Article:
NASA awards Boeing

NASA awards Boeing for the Sustainable Flight Demonstrator project. The Transonic Truss-Braced Wing project will be built in the coming years
A Transonic Truss-Braced Wing render.

NASA awards Boeing company for the Sustainable Flight Demonstrator project. The project aims to create a new generation of narrow-body green commercial airplanes. The winning Boeing will work with the space agency to build, test, and pilot a full-scale demonstrator aircraft.

Narrow-body airplanes

In the next seven years, NASA will invest 425 million dollars, while Boeing and its partners will contribute to the funding of the remaining 725 million dollars. As part of the agreement, the space agency will help provide technical skills and facilities. Narrow-body airplanes are the backbone of many airline fleets. Due to their intensive use, they account for almost half of the world’s aviation emissions.

NASA plans to complete testing by the end of the 2020s, so that the technologies and projects can influence the creation of the next generation of airplanes. “Since the beginning, NASA has been with you when you fly. NASA has dared to go further, faster, higher. And in doing so, NASA has made aviation more sustainable and reliable. It’s in our DNA” said Administrator Bill Nelson.

“Our goal with Boeing is to produce and test a full-scale demonstrator that will make future commercial airplanes more efficient, all to the benefit of the environment, the commercial aviation industry, and passengers. If we succeed, we could see these technologies on airplanes that the public will fly after 2030.”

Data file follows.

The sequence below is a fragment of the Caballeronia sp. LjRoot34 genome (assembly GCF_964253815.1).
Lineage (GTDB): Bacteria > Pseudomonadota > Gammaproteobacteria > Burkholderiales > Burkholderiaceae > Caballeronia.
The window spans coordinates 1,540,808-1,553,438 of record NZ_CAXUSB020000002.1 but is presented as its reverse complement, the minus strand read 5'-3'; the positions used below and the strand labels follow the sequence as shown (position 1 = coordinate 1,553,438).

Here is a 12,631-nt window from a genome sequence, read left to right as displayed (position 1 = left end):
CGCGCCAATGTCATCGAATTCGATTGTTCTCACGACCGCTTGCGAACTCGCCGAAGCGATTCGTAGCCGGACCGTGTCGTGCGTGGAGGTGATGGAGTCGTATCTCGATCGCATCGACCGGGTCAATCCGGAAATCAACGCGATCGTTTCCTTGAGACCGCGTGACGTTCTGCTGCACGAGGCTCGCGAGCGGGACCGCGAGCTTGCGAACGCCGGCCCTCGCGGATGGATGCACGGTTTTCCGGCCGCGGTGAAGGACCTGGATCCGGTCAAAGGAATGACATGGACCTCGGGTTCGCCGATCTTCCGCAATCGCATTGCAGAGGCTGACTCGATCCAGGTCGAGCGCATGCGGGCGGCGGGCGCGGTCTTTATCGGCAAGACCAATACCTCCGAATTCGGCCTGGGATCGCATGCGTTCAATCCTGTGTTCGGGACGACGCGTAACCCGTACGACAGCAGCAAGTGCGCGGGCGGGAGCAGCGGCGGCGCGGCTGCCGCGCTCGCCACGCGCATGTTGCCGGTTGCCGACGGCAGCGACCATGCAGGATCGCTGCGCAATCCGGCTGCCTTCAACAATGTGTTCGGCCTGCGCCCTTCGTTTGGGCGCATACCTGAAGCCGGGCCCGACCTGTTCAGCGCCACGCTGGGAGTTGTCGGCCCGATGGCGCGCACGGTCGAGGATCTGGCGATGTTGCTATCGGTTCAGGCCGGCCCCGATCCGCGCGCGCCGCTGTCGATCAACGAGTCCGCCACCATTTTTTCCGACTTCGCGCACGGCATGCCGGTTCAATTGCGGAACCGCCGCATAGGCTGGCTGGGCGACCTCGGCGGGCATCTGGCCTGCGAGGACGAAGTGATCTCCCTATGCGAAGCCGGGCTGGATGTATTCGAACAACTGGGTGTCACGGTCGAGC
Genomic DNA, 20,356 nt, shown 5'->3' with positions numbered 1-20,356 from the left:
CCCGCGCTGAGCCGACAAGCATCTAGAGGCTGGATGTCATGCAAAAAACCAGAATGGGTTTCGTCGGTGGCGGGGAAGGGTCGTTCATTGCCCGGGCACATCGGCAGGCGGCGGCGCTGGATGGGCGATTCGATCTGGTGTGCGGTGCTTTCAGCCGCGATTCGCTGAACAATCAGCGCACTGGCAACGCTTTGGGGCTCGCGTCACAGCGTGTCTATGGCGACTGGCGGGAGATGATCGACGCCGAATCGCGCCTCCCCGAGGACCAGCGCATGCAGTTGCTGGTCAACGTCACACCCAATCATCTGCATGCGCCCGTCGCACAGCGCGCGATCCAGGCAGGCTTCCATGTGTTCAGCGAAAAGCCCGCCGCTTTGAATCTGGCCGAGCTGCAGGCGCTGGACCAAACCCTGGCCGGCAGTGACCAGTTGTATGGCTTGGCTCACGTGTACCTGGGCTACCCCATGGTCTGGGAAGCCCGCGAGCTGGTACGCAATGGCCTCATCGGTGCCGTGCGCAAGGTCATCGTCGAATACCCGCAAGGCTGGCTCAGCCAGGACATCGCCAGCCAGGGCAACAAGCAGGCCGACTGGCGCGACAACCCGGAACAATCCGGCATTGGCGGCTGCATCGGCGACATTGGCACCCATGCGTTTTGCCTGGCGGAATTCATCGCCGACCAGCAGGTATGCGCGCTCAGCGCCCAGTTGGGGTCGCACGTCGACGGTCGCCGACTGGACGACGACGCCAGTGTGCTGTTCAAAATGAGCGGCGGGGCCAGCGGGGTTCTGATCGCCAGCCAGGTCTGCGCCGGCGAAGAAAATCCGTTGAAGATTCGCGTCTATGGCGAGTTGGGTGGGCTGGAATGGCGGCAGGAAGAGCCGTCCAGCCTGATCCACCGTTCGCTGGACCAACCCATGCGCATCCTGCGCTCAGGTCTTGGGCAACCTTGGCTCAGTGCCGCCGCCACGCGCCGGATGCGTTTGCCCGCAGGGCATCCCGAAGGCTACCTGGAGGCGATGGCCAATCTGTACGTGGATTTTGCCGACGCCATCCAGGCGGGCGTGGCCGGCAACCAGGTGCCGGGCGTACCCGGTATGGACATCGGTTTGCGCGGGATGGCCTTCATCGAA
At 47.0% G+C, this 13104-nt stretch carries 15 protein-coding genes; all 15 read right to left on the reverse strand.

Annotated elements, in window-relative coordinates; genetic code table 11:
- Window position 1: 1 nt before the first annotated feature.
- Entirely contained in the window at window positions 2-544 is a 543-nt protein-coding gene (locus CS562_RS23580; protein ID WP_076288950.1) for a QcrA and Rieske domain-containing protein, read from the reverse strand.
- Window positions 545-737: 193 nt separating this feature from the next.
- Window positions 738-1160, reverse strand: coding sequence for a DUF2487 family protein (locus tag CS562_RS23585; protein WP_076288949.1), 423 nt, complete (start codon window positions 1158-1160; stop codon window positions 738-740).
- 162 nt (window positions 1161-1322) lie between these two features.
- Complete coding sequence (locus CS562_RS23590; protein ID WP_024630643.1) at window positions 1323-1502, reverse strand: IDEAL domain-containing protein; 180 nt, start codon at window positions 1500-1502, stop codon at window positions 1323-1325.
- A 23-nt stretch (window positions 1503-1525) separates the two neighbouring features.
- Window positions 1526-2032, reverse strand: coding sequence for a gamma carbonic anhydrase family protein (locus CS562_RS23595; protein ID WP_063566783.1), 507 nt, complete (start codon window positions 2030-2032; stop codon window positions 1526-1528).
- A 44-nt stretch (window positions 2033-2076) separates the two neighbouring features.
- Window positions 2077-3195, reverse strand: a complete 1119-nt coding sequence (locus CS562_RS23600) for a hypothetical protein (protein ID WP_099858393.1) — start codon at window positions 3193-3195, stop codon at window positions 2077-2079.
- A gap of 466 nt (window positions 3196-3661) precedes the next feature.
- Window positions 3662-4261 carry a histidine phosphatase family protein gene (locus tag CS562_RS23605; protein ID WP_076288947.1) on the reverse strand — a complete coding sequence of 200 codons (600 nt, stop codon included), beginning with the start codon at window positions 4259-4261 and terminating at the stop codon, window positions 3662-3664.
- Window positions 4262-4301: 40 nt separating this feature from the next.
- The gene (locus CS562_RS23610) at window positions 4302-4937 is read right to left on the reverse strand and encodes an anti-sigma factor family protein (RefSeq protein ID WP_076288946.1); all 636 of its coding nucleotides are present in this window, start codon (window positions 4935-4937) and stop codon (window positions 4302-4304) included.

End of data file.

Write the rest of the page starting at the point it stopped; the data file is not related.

Transonic Truss-Braced Wing

NASA awards Boeing for designing the Transonic Truss-Braced Wing demonstrator aircraft, which could soon be produced on a large scale. The concept includes an aircraft with extra-long and thin wings stabilized by diagonal braces. The design makes the aircraft much more energy-efficient compared to a traditional commercial airplane due to the shape creating less resistance.

“We are partnering with Boeing to develop revolutionary technologies to reduce energy use and emissions in the coming decades, towards the goal of net-zero carbon emissions by 2050” said Bob Pearce, NASA associate administrator. The goal of NASA is that the technology used on the demonstrator aircraft, when combined with other advancements in propulsion systems, materials, and systems architecture, would result in a reduction in fuel consumption and emissions of up to 30% compared to the most efficient aircraft on the market.

“We are honored to continue our partnership with NASA. We want to demonstrate that this technology will significantly improve aerodynamic efficiency, resulting in reduced fuel consumption” said Todd Citron, CTO of Boeing. “Boeing has been pursuing a sustainability strategy on multiple fronts, including fleet renewal, operational efficiency, renewable energy, and advanced technologies. The goal is to bring the US aviation to net-zero carbon emissions by 2050. The sustainable flight demonstrator builds on more than a decade of investment by NASA, Boeing, and our industry partners to help achieve the ultimate goal.”

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